industrial      competitiveness,       employment,    and trade of the United
States.      OMB chairs     a coordinating     committee    composed of selected
federal     organizations,       which prepares    the report.

The Act currently          provides      a formal mechanism for reflecting              in
the report,      differences        or dissenting         views among the agencies on
the interagency         committee.         That is, the Defense Production            Act
requires     that the annual report               provide    a summary of the findings
and conclusions         and include        differing      views of the agencies       that
participated        in the interagency            study.     However, OMB officials
said that (1) including             differing        views in the report     requires      a
separate     study,     (2) no such studies             had been prepared,     and (3) as
a result,     dissenting       views have not been included             in the offsets

Under S. 1379, the Department              of Commerce would have the
responsibility         of preparing     the report    and submitting       it    to the
Congress.        In so doing,     Commerce must consult        with the
Secretaries        of Defense,    the Treasury,     and State,       and the    United
States Trade Representative.               Each report    would be based        on
interagency        studies   concerning      the cumulative    effects     of   offset
agreements       on domestic     defense productive       capability     and    the
domestic      defense technology        base.

S. 1379 would provide    that alternative     findings    or
recommendations    may be included    in the report     if the Secretary                  of
Commerce has been given,     during preparation      of the report,    an
indep&ndent   study or analysis    on which such views are based.
We believe     that S. 1379’s proposed amendments to section                    309 of
Defense Production       Act should be changed to better               provide     for
the disclosure      of significant         dissenting      agency views.      That is,
agencies    who participated       or consulted         in the development       of the
report   should not be required            to perform additional        studies      or
analyses    to have their      significant        dissenting     views included        in
the report.       In the past,     such views have not been provided                 and
agency differences       regarding      study methodologies          and assumptions
that may na;e significantly            affected      the report’s     conclusions
have not been included.

Shortly,      we will   release     a report      on our evaluation        of the 1988
Offsets     in Military      Exports    report.      Our report      includes
information       on the interagency        process used for preparing              the
offsets     report    and, as discussed         above, the need for the Defense
Production      Act to better      provide      for disclosure       of significant
dissenting      agency views in the report.              Our report       also states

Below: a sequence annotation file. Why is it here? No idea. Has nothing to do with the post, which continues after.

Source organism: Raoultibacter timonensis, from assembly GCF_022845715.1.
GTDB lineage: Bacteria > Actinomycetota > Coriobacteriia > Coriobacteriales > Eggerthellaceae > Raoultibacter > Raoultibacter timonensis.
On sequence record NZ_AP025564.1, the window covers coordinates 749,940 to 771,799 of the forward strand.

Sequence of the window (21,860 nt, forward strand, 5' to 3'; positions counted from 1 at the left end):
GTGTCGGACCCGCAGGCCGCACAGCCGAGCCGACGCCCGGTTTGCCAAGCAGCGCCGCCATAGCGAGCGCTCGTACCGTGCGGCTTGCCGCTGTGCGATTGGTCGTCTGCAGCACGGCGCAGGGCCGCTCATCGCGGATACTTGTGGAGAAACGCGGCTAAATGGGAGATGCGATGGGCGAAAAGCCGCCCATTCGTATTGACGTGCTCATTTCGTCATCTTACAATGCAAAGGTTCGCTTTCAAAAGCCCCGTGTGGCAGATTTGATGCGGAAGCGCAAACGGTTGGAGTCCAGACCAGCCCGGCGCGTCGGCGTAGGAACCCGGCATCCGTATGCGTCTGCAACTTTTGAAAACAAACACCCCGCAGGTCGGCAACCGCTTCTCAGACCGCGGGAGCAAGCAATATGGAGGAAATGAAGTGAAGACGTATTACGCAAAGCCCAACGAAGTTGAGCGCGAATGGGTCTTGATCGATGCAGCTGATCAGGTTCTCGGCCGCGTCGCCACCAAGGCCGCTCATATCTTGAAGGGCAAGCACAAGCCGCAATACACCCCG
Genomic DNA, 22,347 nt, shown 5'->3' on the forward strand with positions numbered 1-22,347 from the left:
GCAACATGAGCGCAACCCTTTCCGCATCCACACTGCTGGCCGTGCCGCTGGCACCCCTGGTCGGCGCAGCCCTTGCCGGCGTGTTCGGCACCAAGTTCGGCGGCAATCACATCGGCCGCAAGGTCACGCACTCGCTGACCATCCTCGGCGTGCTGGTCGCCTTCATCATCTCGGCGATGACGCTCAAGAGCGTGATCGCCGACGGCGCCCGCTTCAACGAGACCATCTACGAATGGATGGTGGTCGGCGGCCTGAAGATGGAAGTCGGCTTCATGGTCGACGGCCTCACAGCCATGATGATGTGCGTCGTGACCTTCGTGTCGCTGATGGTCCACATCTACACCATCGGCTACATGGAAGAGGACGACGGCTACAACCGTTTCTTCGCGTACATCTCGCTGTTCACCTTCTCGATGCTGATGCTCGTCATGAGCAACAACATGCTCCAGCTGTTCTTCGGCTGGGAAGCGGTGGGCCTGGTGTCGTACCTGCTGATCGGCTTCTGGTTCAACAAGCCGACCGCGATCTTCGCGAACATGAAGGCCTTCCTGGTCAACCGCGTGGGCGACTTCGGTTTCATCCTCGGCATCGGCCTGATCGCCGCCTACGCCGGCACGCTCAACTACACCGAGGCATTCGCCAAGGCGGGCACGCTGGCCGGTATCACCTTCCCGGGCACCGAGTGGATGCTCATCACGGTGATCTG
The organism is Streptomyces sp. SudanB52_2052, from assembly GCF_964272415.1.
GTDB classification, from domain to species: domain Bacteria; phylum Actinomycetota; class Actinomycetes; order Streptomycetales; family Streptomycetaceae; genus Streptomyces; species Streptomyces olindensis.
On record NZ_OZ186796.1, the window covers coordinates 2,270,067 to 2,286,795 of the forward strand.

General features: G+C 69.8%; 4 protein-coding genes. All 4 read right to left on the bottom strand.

that the methodology          used to prepare        sections     of the report
allowed     an assessment of the overall             impact of offsets         on certain
industries.        However, such an aggregated             analysis     did not allow
the identification         of the impact on particular              suppliers    or
segments more narrowly          defined.

The Defense     Production      Act   Fund

Although     we support   the need to enhance the title             III programs,
we have several      observations     regarding       the Defense Production          Act
Fund.     For example,    the national       stockpile    planning      approach is
being modernized       to meet the current        and future     military     needs.
Stockpile     managers are concerned that acquiring              the initial      $200
million    from the national      stockpile      could have a detrimental
impact on their      program.     Another     concern is the potential
obsolescence     of stockpiled     material.        S. 1379, provides        authority
to sgockpile     not only critical       commodities,      but also components
and subassemblies      in sufficient     quantities     to meet mobilization
needs.     Rapid technology      developments     could make such goods
obsolete.     On numerous occasions,        we have expressed      concern
regarding    excess items which the government            has purchased    and
stored only to discover        that they are no longer useful.           Thus,
managers of any program of this nature must be very selective                  in
the components that are included.             In order for managers to be
selective,    accurate   information     on defense needs regarding
components of manufacturing          for which we are foreign       dependent    is


We believe        the Committee may want to consider            a few other matters
for inclusion          in the Defense Production           Act. A tool basic to
our Nation's         ability       to accurately     assess the health  of our
defense      industrial         and technology     base and ensure that critical
capabilities         are accessible        is adequate information     on selected
defense      industries         that support     major weapon systems,    including
critical       subtier       industries.